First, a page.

As millions of workers get used to a new way of working, remote technologies have overnight become among the most important concerns of IT leaders – figuring out how to balance security policies with keeping remote workers productive is absolutely critical.
Most workers simply want to … work. Anything that presents a significant obstacle to that is going to have a detrimental effect upon the employee experience. Restrictive security or overbearing compliance measures are regularly cited as reasons employees get frustrated when working remotely. According to CCS Insight, 37% of employees and 49% of millennials believe their company’s security processes inhibit their productivity
With barely an hour passing without some form of major cybersecurity event hitting the headlines, it’s no surprise that security is a paramount issue at most modern organizations. In order to avoid being struck by the latest ransomware attack or data breach incident, many companies are locking down devices and using tools like CASBs to restrict user access when working remotely.
Cyber security measures must therefore keep the user experience in mind. Security tools and software should be hassle-free, fairly nonrestrictive, and integrate smoothly with a user’s regular interface and workflow. In other words, better protection should not mean a worse user experience– Rebecca Strehlow, Hackernoon
The problem is that while everyone wants security, no one wants the security experience. So enforcing regular password changes and having exhaustive requirements about minimum length and character usage do certainly reduce the risk of data loss, they also massively impact the employee experience.
The same is true for implementing policies around access to particular apps or sites, such as Office365 or Dropbox. Moreover, having to reauthenticate each time a connection is dropped can be extremely irritating, and if issues like these begin to serious impact convenience, employees will often look for ways to bypass security measures in order to get work done.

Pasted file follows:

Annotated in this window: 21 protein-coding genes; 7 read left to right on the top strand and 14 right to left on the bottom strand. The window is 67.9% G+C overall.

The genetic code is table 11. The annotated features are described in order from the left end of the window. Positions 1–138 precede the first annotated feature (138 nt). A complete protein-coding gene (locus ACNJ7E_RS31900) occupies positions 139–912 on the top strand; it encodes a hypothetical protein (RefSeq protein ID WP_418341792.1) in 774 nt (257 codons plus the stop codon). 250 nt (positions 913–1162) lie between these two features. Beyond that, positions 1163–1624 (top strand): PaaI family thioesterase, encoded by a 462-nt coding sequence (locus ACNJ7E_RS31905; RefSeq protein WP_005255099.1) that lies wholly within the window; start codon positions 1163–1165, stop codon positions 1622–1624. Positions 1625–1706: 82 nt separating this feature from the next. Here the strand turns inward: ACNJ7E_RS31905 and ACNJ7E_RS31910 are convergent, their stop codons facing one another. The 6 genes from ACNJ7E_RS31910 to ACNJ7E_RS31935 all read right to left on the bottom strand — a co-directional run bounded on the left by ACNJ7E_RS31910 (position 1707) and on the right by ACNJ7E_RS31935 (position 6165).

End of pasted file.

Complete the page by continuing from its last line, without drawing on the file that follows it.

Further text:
“By creating extra hoops for users to jump through any time they need to access information, you are only increasing the chance that they will find a different way to accomplish their tasks – and in many cases, these workarounds create greater security risks. In short, if security has a significant impact on the usability of an app or device, it’s going to eventually make the system less secure.”– Cher Zevala, Independent Technology Expert
In late 2019, NetMotion conducted a study of several hundred mobile workers to uncover and document the most common frustrations encountered during remote working. Unsurprisingly, issues with compliance were regularly cited by responders as a frequent and painful obstacle to productivity.
Having to bypass password requirements and having to regularly re-authenticate is the no. 5 most frustrating issue for mobile workers
One in five mobile workers listed a restrictive security factor as their most frustrating issue
Case study: Canadian car rental company
One vehicle rental company based in BC, Canada, was rolling out a new initiative to deliver cars to customers unable to visit company sites. This well-promoted new service required employees to drive in pairs to customers’ homes, where the final registration of the car rental could be completed using iOS devices. These workers were expected to log in to company systems using LTE iPads. With security a priority at the firm, no risks could be taken – multi-factor authentication was also rolled out and strict policies were put in place to validate the identities of users accessing company data.
The company soon discovered that employees found this process painful. Having to reauthenticate regularly throughout the day – often with additional factors required – meant that workers were often simply bypassing the registration of vehicles. Many drivers, fed up with the restrictive security policies, instead used pen and paper or offline notes to complete the registration later in the day.
This led to major problems when customers were returning cars and for the customer service team, as rental times did not coordinate reliably in the system. This significant impediment to employee experience was costing the organization in more ways than one. It implemented a more intelligent way of authenticating users that changed given the context of each device – for example, only when a user requested access on an unrecognized device or in an unexpected location would added security measures be required. This software-defined perimeter approach made an almost instant impact. Complaints from employees and unwanted workarounds soon disappeared, while the security team remained satisfied that corporate data was secure.
Advice for improving employee experience
- Implement adaptive multi-factor authentication products rather than static ones
- Monitor the types of tools and workarounds that employees might be using to bypass official policies – this can inform changes you might need to make to existing protocols
- Try to use blacklisting rather than whitelisting where possible. Most employees just want to get work done, so having overbearing content filtering policies can quickly restrict that.
- If using a VPN or other access-based technologies, ensure that it has a robust conditional policy engine that can intelligently balance security with user experience.
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